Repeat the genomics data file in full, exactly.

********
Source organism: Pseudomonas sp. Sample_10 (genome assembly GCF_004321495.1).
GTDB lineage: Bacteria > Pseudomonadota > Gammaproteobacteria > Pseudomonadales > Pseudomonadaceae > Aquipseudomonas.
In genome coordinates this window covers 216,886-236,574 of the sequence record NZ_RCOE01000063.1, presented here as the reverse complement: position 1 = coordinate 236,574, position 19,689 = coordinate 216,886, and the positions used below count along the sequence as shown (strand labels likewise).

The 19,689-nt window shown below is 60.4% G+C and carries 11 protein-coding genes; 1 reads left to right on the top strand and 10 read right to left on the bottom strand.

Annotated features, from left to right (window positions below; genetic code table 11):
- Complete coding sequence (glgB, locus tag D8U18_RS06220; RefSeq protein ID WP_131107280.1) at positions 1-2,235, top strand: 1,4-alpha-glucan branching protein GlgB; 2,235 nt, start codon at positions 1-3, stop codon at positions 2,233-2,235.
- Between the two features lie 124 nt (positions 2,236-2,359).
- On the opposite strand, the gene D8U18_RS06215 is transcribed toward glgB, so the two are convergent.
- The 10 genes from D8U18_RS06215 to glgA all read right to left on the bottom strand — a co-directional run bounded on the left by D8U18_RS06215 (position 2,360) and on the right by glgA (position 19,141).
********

Source organism: Pseudomonas sp. Sample_10 (genome assembly GCF_004321495.1).
GTDB lineage: Bacteria > Pseudomonadota > Gammaproteobacteria > Pseudomonadales > Pseudomonadaceae > Aquipseudomonas.
In genome coordinates this window covers 216,886-236,574 of the sequence record NZ_RCOE01000063.1, presented here as the reverse complement: position 1 = coordinate 236,574, position 19,689 = coordinate 216,886, and the positions used below count along the sequence as shown (strand labels likewise).

The 19,689-nt window shown below is 60.4% G+C and carries 11 protein-coding genes; 1 reads left to right on the top strand and 10 read right to left on the bottom strand.

Annotated features, from left to right (window positions below; genetic code table 11):
- Complete coding sequence (glgB, locus tag D8U18_RS06220; RefSeq protein ID WP_131107280.1) at positions 1-2,235, top strand: 1,4-alpha-glucan branching protein GlgB; 2,235 nt, start codon at positions 1-3, stop codon at positions 2,233-2,235.
- Between the two features lie 124 nt (positions 2,236-2,359).
- On the opposite strand, the gene D8U18_RS06215 is transcribed toward glgB, so the two are convergent.
- The 10 genes from D8U18_RS06215 to glgA all read right to left on the bottom strand — a co-directional run bounded on the left by D8U18_RS06215 (position 2,360) and on the right by glgA (position 19,141).